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When prevented by indisposition from
attending the school, he anticipated,
with peculiar pleasure, the kind visit of
his teacher; and often expressed the
satisfaction he had from it. What a
pleasure to teach such a scholar!
He also felt a deep and lively inte-
rest in the success of the cause of God,
and especially in missionary operations;
the Foreign Missionary Society and
the Itinerant Society were the objects
of his sincere delight. He read with
great interest the accounts of the la-
bours of missionaries among the hea-
then; and never did he appear more
in his element than when he could
contribute to their funds himself, or
induce others to do so.

The love of order and accuracy were
very strikingly seen in him: he kept a
regular debtor and creditor account,
putting down all the little sums of
money he received on the one hand,
and what they were expended for upon
the other; nor did he ever make any
allotment of his little sums without
consulting his parents; and you may
be sure that there were no entries there
for lollypops or gingerbread, or such
sort of things. One of the last things
that he did before he was taken too ill
to attend to such things, was to wrap
up some money he had by him in va-
rious parcels to be appropriated to cer-
tain purposes he named; which, it is
needless to say, was done after his de-
cease. Our
young readers may learn
much from little Ben; and may they
all be blessed with that grace that
shone so conspicuously in him! Dear
young reader, think of happy Ben, and
see in him the loveliness of religion.
Bristol, Oct. 1847.
J. J.


"London, July 27, 1842.
"MY VERY DEAR WILLY,-I don't ex-
pect you to be able to read this letter;
but, perhaps, you can get mamma, or
Miss J——, to read it for you. You re-
member when you and I used to be toge-

ther at Mrs. F's, in Glasgow; and I know you remember the text I told you to get off for me: Suffer little children

to come unto me.' Do you know who said that?-Was it not Christ? And where is Christ? Is he not in heaven? Then, little children, in order to go to Christ, so as to see him, and be with him for ever, must go to him in heaven. And they cannot go to heaven without dying. You had to get into the steam-boat in order to go to kind Mrs. F's, at Glasgow; and you were not afraid of going into the steam-boat, because you knew, that, notwithstanding all the noise and smoke, it meant no harm, but was designed to carry you over the water to so kind a friend. Now, death is the steam-boat that Christ sends to bring little children to himself in heaven! and they sometimes get frightened at the noise, and the pain, and the sickness; but, if they were to think that this is the way in which Christ suffers little children to come unto him,' they would not be frightened, but would rejoice at the thought of going to Christ.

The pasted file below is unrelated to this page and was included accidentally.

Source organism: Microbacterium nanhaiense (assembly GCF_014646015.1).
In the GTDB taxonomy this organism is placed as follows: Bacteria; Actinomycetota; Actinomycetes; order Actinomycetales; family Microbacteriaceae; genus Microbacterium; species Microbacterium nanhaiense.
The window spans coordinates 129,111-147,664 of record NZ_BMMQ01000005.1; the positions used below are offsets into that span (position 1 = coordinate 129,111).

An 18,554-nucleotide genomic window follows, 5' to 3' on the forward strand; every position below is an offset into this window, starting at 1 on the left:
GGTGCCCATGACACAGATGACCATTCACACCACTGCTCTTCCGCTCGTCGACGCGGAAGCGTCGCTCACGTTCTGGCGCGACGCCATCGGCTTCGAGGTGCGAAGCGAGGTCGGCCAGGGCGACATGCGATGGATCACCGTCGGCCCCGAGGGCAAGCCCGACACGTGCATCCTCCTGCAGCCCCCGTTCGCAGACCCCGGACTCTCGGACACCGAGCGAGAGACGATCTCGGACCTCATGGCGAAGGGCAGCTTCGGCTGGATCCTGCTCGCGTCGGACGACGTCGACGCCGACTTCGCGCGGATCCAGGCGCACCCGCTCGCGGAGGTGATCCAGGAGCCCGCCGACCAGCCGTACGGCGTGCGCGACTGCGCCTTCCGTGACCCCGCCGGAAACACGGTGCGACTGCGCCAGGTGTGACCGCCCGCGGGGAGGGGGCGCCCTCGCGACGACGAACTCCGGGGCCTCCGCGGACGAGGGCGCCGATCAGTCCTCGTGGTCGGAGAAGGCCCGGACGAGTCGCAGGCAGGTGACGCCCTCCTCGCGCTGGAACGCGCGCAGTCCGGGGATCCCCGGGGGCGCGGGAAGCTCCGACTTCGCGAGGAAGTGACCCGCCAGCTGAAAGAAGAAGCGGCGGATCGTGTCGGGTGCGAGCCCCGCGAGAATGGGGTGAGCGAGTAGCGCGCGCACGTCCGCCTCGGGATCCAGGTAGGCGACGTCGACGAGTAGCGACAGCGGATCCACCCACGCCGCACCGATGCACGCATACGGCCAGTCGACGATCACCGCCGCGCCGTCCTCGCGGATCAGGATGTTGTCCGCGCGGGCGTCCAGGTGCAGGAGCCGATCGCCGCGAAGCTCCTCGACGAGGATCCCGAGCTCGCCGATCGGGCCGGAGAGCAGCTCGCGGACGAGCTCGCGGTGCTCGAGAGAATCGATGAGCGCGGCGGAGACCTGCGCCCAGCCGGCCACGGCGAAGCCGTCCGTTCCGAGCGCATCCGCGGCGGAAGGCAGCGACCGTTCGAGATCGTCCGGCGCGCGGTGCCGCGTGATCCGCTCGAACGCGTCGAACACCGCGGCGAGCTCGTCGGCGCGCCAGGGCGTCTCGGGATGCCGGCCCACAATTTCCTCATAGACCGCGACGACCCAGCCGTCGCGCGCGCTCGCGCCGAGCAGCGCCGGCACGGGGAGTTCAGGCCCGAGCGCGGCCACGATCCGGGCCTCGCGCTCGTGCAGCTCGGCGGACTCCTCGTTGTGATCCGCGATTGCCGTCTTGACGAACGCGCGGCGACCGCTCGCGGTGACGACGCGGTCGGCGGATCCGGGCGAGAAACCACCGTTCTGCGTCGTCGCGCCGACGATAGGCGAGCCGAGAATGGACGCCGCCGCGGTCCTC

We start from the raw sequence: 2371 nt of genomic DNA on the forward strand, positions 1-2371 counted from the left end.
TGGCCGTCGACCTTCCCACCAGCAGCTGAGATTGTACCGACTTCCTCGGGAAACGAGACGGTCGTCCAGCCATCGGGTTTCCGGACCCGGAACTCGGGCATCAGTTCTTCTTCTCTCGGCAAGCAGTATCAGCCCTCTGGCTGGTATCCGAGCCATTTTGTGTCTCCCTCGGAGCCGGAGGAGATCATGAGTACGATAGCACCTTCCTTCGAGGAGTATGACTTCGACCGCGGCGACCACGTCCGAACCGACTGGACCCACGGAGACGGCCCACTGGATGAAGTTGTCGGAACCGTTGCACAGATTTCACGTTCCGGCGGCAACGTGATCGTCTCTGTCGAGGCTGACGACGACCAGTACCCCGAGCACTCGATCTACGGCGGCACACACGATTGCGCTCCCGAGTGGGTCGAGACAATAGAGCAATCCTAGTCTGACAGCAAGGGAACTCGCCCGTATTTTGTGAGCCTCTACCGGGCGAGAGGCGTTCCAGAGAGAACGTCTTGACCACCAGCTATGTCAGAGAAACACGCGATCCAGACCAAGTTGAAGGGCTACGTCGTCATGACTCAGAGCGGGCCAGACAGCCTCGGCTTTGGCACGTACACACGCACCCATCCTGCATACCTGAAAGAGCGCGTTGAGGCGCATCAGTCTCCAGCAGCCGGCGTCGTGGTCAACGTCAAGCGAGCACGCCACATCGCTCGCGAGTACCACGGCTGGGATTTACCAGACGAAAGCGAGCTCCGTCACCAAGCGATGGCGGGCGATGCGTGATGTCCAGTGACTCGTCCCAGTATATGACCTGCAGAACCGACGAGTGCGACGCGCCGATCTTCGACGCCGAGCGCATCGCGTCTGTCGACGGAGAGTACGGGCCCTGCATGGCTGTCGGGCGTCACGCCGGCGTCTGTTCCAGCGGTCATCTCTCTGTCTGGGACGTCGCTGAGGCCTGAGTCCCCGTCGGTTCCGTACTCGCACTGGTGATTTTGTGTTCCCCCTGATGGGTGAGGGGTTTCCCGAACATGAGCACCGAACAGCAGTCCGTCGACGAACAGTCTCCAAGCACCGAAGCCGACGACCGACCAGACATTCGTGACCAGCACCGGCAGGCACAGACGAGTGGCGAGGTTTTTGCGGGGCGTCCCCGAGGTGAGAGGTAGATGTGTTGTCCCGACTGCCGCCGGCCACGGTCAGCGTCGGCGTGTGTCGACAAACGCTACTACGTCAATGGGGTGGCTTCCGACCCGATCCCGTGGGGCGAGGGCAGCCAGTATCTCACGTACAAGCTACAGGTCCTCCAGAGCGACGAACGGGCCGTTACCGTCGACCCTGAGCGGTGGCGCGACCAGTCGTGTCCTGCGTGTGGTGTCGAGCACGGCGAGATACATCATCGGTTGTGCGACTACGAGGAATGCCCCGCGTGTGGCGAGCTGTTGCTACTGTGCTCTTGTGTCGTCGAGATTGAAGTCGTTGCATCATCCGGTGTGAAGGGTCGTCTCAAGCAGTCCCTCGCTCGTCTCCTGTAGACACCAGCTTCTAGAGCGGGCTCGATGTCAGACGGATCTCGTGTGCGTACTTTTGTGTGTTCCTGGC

"Mrs. F-was very kind to you, and you loved her. And papa and mamma are very kind to you, and you ought to love them more. He was God's own Son, and lived in heaven; but he came down, and was a little boy like you, and grew this world, but to suffer a great deal, and, up to be a man, not to enjoy himself in at last, to die in great agony on a cross of wood for your sake, and in order to get you off from being wretched and miserable for ever! For we are all so wicked,even little children too,- that God could never have forgiven us if our Lord Jesus Christ had not said: Punish me instead of them. I will bear to be beaten and whipped for them, if God will only forgive them.' And, having borne all for us, and, at last, died for us, he went to heaven, to wait till he should bring us there. And now he sends out different diseases, like so many steam-packets, and

says to them, Bring that little child home to me.' And the child takes ill, (it